HARRISBURG, June 29, 2012 — Many Pennsylvanians will continue to suffer under the 2012-13 state budget, despite several positive changes to the spending plan since the governor’s budget address in February, according to state Sen. Anthony H. Williams.
The Senate passed the state budget today by a 32-17 vote and awaits the governor’s signature. Williams opposed the legislation.
“In any budget cycle, this one included, I work to find ways to help protect those most vulnerable – whether that’s students, seniors, veterans or the unemployed – so that we can level the playing field,” said Williams (D-Phila/Delaware), the Senate Democratic Whip. “We had some successes but make no mistake, in this budget, pain will be felt by poor people in particular, but working-class people as well.”
After initial proposed cuts to education, the approved budget calls for level funding for basic education, which includes restoring the Accountability Block Grant program, as well as level funding for higher education.
“We restored public education to a modest amount, and for higher education. Those of us committed to seeing more options for children in public school settings will see benefits in an EITC program and a new program,” Williams said. “So on the education front, there was a lot of activity to protect students and, consequently, many people working in that field, whether public, parochial or independent.”
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However, the budget eliminates the General Assistance Cash Grant program, which helps nearly 70,000 disabled adults, domestic violence survivors and children, and cuts $6.6 million to Child Care Services, which helps lower-wage families afford daycare. The Human Services Development Fund, which helps local communities afford much-needed services to vulnerable citizens, will see a $1.5 million cut.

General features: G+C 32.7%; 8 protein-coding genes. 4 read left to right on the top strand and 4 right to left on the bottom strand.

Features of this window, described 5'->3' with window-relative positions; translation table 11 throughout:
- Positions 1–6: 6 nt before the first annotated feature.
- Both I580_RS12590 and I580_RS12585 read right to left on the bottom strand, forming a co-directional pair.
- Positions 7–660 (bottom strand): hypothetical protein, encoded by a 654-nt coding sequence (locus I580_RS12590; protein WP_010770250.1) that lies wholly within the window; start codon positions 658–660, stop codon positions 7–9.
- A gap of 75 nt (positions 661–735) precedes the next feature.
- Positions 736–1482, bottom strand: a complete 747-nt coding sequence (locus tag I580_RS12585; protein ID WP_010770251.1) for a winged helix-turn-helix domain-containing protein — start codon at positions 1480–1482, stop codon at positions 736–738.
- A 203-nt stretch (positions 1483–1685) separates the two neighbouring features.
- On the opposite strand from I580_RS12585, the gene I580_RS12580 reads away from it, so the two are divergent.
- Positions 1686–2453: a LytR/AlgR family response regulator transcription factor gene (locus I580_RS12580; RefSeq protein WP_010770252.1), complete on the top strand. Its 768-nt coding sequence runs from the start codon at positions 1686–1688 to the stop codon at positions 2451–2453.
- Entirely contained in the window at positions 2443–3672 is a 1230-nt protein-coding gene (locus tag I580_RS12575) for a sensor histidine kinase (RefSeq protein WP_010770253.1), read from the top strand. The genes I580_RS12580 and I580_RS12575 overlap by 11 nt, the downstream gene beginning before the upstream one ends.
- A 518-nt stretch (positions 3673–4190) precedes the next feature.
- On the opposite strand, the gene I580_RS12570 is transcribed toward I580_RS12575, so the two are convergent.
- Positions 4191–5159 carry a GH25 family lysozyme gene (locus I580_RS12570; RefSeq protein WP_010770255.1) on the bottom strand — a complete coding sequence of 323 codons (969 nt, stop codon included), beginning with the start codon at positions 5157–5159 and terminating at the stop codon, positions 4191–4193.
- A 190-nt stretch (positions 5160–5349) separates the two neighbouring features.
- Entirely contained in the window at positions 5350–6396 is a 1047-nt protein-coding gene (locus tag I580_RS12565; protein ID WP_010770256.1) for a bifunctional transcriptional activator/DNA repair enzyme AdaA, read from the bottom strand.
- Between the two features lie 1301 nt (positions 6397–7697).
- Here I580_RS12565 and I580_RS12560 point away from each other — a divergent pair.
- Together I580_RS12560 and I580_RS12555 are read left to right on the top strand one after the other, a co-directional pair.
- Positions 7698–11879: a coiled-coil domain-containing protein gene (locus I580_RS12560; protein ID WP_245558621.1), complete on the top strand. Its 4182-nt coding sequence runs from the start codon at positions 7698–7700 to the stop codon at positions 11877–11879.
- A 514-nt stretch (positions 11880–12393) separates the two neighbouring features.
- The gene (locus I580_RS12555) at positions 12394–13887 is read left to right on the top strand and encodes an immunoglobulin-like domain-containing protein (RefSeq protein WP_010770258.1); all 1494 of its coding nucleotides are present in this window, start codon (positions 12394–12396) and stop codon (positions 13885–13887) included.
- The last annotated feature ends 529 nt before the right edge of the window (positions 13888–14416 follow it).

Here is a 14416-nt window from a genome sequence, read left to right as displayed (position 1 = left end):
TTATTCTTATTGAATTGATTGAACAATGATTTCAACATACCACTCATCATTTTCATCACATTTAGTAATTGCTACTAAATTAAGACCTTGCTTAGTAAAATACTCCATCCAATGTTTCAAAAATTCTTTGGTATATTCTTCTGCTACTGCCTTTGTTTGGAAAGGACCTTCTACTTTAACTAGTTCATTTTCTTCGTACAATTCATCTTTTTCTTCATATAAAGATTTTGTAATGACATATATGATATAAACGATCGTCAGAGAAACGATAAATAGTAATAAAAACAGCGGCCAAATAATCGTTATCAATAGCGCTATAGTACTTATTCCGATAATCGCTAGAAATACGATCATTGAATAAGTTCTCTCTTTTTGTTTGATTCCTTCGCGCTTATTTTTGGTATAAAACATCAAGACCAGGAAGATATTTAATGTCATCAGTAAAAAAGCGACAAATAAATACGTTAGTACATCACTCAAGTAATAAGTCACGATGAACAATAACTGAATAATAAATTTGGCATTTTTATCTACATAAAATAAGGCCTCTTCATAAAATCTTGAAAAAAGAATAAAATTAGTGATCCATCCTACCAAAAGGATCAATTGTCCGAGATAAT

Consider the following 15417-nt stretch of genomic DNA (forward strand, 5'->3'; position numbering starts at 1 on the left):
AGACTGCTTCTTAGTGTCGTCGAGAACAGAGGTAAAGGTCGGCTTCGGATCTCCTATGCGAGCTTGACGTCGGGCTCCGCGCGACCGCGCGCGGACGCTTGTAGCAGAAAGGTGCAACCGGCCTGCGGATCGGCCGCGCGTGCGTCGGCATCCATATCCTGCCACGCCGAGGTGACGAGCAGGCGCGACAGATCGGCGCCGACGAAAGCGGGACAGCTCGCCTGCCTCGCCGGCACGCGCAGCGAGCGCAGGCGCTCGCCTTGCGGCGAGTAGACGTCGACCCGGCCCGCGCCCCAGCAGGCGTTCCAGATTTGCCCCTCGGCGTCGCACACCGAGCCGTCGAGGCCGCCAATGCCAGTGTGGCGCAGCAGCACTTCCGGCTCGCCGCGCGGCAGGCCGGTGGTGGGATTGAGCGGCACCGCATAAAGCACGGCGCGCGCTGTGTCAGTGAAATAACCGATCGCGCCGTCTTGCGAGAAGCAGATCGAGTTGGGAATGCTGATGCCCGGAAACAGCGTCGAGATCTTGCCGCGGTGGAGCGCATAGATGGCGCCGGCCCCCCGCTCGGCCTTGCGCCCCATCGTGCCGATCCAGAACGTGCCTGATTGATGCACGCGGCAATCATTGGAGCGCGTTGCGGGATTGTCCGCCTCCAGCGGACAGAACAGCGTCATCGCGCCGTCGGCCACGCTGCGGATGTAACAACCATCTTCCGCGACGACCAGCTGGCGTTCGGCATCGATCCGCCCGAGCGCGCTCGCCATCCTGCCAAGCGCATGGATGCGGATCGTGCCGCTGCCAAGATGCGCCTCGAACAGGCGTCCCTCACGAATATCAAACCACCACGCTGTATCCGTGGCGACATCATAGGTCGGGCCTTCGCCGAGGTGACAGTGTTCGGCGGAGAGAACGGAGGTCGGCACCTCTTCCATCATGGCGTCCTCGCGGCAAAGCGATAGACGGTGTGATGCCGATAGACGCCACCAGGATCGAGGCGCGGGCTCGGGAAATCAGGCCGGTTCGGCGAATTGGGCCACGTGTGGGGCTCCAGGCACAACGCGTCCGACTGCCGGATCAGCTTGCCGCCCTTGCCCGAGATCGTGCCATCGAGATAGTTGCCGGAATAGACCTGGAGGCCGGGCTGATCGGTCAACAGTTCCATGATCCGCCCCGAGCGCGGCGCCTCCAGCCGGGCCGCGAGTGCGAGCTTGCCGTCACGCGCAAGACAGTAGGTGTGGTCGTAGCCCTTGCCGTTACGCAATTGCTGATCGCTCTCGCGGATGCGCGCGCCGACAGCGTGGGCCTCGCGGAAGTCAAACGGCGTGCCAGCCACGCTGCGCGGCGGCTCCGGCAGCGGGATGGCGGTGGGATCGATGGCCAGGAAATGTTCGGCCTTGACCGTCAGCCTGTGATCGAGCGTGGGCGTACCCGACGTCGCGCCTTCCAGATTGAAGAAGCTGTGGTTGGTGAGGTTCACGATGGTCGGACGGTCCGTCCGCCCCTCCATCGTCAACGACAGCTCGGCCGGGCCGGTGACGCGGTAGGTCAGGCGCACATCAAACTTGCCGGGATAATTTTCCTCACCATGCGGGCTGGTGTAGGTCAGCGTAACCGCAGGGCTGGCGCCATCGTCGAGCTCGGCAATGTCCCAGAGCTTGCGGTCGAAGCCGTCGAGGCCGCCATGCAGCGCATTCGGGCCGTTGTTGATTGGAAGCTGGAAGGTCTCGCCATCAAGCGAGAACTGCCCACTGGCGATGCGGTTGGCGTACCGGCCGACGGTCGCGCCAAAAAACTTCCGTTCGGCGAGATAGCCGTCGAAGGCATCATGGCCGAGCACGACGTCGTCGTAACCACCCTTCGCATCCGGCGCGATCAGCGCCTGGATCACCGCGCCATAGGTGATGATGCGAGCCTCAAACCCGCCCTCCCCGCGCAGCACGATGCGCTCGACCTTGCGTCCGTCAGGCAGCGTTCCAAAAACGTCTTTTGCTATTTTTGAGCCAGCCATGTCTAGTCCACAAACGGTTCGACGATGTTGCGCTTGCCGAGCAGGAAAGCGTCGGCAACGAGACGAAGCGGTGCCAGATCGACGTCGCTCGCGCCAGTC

“There were failures in offering justice for those who depend upon social service programs, be it job training or other assistance. The needs in Pennsylvania eclipsed the resources already, and in this budget, those neighbors probably will be even more negatively impacted,” Williams said. “Unlike in education, these are among the many things we couldn’t put back in place.”
Williams also said he was disappointed that the Gun Violence Task Force was cut for a second straight year — a $93,000 reduction this time around.
“We make it impossible for municipalities to have their own gun laws, but then we don’t ramp up the resources we need for tools that work such as this,” Williams said. “I’m still pushing that funding to be where it needs to be because I, like many others, am still concerned about random violence in the streets too often rooted in access to illegal guns. And in this budget, taking illegal guns off the street was not remediated in any way I feel comfortable with.”
Williams said the budget negotiations and the administration’s policies should be a wakeup call for all Pennsylvanians about the negative impact that the Republican leadership’s misplaced priorities are having on taxpaying citizens.
“The Republican leadership in its budget negotiation did what I expected. They offered kind indifference — ‘Yes, I hear what you’re saying. Wish I could help. By the way, here’s what we’re going to do’ — without really lending to the kind of compromise that would aid those in need.
“There’s a lot here that would lead many people to be frustrated. I get frustrated. But it’s interesting to note that people across the commonwealth — be it in rural, largely Republican areas or suburban, heavily independent ones — are starting to echo the same concerns and dissatisfaction I hear in my district,” Williams said. “They’re feeling the same way about this administration and the Republicans leading the chambers. And I don’t know if the governor’s listening.
“That doesn’t mean we should fall silent,” he said. “It means we should ratchet up our voices and let him know that he’d better listen. That if he doesn’t, there will be consequences, for him and his Republican buddies. He got elected in the first place because not enough of us turned out. With budgets like these, turnout in large numbers shouldn’t be an issue in the next election cycle.”